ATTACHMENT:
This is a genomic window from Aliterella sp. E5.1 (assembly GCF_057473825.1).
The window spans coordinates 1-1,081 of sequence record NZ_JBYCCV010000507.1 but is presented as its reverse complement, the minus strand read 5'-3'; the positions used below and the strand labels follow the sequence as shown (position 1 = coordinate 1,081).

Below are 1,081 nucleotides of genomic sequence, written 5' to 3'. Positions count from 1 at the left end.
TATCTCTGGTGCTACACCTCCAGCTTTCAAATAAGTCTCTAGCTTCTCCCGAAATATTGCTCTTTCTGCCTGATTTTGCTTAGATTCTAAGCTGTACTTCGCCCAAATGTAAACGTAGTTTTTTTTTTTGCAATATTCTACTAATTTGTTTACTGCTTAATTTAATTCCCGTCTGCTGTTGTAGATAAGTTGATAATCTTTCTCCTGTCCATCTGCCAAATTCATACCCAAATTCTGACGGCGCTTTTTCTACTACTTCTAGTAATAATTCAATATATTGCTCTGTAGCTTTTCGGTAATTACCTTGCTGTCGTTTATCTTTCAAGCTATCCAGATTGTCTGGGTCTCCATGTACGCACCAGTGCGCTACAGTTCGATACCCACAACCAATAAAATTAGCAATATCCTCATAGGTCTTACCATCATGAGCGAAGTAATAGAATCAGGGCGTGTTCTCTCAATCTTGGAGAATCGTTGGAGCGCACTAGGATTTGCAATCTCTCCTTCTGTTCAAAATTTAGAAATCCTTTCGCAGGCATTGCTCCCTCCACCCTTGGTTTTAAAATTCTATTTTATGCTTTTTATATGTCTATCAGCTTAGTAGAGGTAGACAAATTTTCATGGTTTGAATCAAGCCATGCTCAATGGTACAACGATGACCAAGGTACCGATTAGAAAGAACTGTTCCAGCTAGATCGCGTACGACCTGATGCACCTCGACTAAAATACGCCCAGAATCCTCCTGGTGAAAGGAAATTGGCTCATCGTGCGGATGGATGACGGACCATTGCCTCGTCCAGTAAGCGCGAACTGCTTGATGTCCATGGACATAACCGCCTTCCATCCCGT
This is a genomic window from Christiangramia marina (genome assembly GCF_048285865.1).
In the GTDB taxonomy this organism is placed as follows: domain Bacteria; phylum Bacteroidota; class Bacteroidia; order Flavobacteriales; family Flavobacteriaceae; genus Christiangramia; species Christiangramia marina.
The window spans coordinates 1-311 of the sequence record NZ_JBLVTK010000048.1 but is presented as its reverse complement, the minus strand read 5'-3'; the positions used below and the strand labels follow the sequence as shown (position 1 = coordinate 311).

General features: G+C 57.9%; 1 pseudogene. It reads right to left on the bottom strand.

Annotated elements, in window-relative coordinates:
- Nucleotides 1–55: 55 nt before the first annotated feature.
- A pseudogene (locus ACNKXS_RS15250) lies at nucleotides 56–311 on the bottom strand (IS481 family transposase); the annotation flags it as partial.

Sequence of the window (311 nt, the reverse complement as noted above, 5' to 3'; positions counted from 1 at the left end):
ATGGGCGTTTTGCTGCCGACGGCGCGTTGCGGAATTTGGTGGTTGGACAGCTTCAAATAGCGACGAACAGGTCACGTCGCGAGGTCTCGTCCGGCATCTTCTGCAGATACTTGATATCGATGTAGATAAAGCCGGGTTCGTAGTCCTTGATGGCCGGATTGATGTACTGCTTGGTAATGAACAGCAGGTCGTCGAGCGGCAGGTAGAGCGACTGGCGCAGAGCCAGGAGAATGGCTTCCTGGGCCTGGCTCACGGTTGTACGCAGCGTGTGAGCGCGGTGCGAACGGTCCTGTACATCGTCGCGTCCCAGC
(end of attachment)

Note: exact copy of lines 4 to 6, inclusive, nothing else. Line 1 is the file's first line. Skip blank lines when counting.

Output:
TATCTCTGGTGCTACACCTCCAGCTTTCAAATAAGTCTCTAGCTTCTCCCGAAATATTGCTCTTTCTGCCTGATTTTGCTTAGATTCTAAGCTGTACTTCGCCCAAATGTAAACGTAGTTTTTTTTTTTGCAATATTCTACTAATTTGTTTACTGCTTAATTTAATTCCCGTCTGCTGTTGTAGATAAGTTGATAATCTTTCTCCTGTCCATCTGCCAAATTCATACCCAAATTCTGACGGCGCTTTTTCTACTACTTCTAGTAATAATTCAATATATTGCTCTGTAGCTTTTCGGTAATTACCTTGCTGTCGTTTATCTTTCAAGCTATCCAGATTGTCTGGGTCTCCATGTACGCACCAGTGCGCTACAGTTCGATACCCACAACCAATAAAATTAGCAATATCCTCATAGGTCTTACCATCATGAGCGAAGTAATAGAATCAGGGCGTGTTCTCTCAATCTTGGAGAATCGTTGGAGCGCACTAGGATTTGCAATCTCTCCTTCTGTTCAAAATTTAGAAATCCTTTCGCAGGCATTGCTCCCTCCACCCTTGGTTTTAAAATTCTATTTTATGCTTTTTATATGTCTATCAGCTTAGTAGAGGTAGACAAATTTTCATGGTTTGAATCAAGCCATGCTCAATGGTACAACGATGACCAAGGTACCGATTAGAAAGAACTGTTCCAGCTAGATCGCGTACGACCTGATGCACCTCGACTAAAATACGCCCAGAATCCTCCTGGTGAAAGGAAATTGGCTCATCGTGCGGATGGATGACGGACCATTGCCTCGTCCAGTAAGCGCGAACTGCTTGATGTCCATGGACATAACCGCCTTCCATCCCGT
This is a genomic window from Christiangramia marina (genome assembly GCF_048285865.1).
In the GTDB taxonomy this organism is placed as follows: domain Bacteria; phylum Bacteroidota; class Bacteroidia; order Flavobacteriales; family Flavobacteriaceae; genus Christiangramia; species Christiangramia marina.